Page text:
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Tuesday, April 16, 2024

The hidden power of Elizabeth Catlett

How the printmaker and sculptor explored the unacknowledged contributions of mothers of color

 

By CORALIE LOON — arts@theaggie.org

 

Content Warning: This article contains descriptions of violence which some readers may find disturbing.

 

April 15, 1915: The artist Elizabeth Catlett is born. If her name isn’t familiar to you, you are not alone. For those who do know about her, it is usually for her “intensely political art,” many in the form of lithographs (a type of hand-made print). But alongside her pieces dedicated to moments of the Civil Rights and Black Power movements, a different but equally important story emerges.  

Elizabeth Catlett, born in Washington D.C., began her career as an artist when she was denied admission to the Carnegie Institute of Technology because she was Black. Instead of backing down, she enrolled at Howard University, a historically Black research university in Washington, D.C., where she studied printmaking, drawing and sculpture.

After getting an MFA in sculpture at the University of Iowa, she spent time in the American South, where she witnessed the regime of Jim Crow-era segregation. For a brief amount of time, she was the chair of Dillard University’s art department in New Orleans. According to the New Orleans Museum of Art, she was devastated at the fact that many of her students were denied access to racially segregated art museums and “defied segregation orders” to take them to see Pablo Picasso’s paintings at the Isaac Delgado Museum. These experiences would greatly influence her political artwork later on.

In 1946, she moved to Mexico City, where she worked at “Taller de Gráfica Popular,” an artist and printmaking collective that “worked to better the social conditions of the working classes, the poor, and the dispossessed.” She became increasingly interested in printmaking, sharing a dedication to accessible and affordable art with others in the collective.

In her series of lithographs titled “The Black Woman,” she honors influential Black women in history, including Phillis Wheatley, Harriet Tubman and Sojourner Truth. “And a Special Fear for My Loved Ones” (1947), instead of a celebration, is a portrait of fear: the sketched body of a Black man on the ground, a noose around his neck.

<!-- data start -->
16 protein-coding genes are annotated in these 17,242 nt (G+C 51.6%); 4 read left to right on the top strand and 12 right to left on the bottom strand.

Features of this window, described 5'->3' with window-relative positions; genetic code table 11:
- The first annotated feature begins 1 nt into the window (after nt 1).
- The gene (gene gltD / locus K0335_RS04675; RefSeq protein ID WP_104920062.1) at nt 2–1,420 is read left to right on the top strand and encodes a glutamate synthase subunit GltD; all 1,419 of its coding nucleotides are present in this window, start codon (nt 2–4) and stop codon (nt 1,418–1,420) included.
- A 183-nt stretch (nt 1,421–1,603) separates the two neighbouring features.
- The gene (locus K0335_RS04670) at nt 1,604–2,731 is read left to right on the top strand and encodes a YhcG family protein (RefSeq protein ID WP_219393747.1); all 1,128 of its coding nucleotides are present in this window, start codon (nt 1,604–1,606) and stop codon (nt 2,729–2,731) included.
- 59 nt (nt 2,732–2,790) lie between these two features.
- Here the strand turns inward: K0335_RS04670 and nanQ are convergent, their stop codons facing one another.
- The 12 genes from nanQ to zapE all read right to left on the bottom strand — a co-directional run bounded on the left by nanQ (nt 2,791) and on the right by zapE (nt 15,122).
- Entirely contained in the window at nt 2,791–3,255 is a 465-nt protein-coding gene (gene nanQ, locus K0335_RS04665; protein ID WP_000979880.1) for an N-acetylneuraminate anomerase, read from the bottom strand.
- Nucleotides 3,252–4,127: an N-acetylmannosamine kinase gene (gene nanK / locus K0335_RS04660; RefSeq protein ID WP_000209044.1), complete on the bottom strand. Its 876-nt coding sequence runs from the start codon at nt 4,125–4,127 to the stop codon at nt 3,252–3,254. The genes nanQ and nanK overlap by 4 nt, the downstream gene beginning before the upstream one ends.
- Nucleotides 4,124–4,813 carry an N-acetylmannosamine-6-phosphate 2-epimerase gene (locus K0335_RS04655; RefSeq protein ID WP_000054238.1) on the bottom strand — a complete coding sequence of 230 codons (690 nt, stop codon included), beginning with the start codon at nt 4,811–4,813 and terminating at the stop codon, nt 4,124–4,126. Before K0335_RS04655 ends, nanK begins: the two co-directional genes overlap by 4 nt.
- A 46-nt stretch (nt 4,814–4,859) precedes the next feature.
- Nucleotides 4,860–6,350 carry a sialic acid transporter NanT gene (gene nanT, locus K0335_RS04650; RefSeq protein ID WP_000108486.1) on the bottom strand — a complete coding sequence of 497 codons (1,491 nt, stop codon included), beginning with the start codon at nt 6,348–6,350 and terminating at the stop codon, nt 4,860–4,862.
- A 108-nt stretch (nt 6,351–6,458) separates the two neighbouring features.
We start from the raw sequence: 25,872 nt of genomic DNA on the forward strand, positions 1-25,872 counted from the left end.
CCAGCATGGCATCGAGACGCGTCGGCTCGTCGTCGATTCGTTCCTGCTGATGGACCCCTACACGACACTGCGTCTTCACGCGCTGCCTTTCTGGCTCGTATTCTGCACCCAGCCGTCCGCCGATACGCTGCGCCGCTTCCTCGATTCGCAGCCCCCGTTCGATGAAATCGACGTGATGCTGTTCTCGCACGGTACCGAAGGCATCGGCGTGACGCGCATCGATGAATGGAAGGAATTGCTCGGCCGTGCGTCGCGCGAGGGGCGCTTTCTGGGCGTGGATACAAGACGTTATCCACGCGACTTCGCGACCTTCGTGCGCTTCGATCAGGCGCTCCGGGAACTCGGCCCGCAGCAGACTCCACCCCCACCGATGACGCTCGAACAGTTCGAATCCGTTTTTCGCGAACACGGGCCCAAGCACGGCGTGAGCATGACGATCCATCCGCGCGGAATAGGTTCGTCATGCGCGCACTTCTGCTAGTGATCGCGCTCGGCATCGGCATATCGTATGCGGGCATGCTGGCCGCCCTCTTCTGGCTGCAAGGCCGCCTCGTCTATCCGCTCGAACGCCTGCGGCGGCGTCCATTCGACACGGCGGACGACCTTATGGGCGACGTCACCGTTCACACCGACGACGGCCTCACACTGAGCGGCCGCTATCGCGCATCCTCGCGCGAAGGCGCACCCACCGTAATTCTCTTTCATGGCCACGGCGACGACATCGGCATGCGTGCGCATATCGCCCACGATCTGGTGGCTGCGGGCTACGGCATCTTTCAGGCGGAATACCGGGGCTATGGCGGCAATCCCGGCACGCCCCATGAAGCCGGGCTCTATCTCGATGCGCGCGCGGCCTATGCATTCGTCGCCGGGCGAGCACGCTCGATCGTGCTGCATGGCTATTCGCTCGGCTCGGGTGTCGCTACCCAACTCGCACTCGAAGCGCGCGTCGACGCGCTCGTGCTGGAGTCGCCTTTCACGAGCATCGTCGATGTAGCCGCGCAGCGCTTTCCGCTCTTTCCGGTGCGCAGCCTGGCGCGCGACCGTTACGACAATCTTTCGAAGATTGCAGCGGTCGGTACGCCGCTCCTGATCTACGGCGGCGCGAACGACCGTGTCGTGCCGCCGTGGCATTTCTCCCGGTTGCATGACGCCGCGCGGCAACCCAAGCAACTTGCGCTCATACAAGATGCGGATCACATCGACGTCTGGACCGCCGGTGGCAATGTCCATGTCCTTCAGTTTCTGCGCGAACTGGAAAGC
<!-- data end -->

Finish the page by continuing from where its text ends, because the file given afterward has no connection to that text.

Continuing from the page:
In addition to the struggles of Black people in America, Catlett was also greatly influenced by Mexican culture through her creation of terra cotta sculptures, many of which show female bodies that resemble the large, muscular bodies in Diego Rivera’s paintings. Her experience with sculpting techniques led to a collection of sculptures that at first appear to diverge from her previous subjects, all titled the same thing: “Mother and Child.”

These sculptures span years and come in numerous styles and shapes, but they all display women of color as mothers, protectors and as hidden symbols of power. 

The mother in her 1956 “Mother and Child,” made of a pale and organic terra cotta, is detailed to exhibit “aspects of Black physiognomies” while also remaining anonymous, her body a generalization of motherhood, of the sturdiness and softness of a body whose job it is to keep another life going.

The intimacy of this sculpture, signaled by the mother’s down-turned head and inward posture, is challenged by her 1983 “Mother and Child,” where the mother is standing upright with her head raised. Both her posture and the sharp, geometric lines carved out of wood create a more powerful image.

Her other 1956 “Mother and Child” combines soft terra cotta with a pose that disrupts the one-on-one intimacy of her other mothers. The woman looks out at the viewer and holds the baby facing outward. In this sculpture, she both confronts the viewer and asks them a question: what do you expect of me? Among the stereotyped image of a mother and child, there is room for power, for purpose and for strength.

Through her many sculptures and portraits of women of color in motherly positions, Catlett confronts the inevitability of motherhood and challenges its need to exist separately from politics, social change and the more overt power she depicts in her other pieces. Standing alongside her political lithographs, her portraits of mothers and children acknowledge the joy, the difficulty and the pain of bringing a Black child into an unfair world and, most importantly, of not being acknowledged for your contribution.

In this way, her “Mother and Child” series is a symbolic culmination of elements of her own life: the combination of American and Mexican cultures, the multidimensionality of motherhood and the constant devaluation of the worth of Black women in politics and in personal life. She expertly explores each of these things, while returning through her title to a place of commonality, to the essence of what it means to be a mother and what it means to have a child.

In 1971, Catlett wrote: “Art for me now must develop from a necessity within my people. It must answer a question, or wake somebody up, or give a shove in the right direction–our liberation.” Every woman she paints or sculpts is a part of that liberation.

Elizabeth Catlett continued creating artwork into her 90s until her death in 2012. To this day, her art remains an example of power that knows no boundaries, and that can never remain hidden for long.

 

Written by: Coralie Loon — arts@theaggie.org

 

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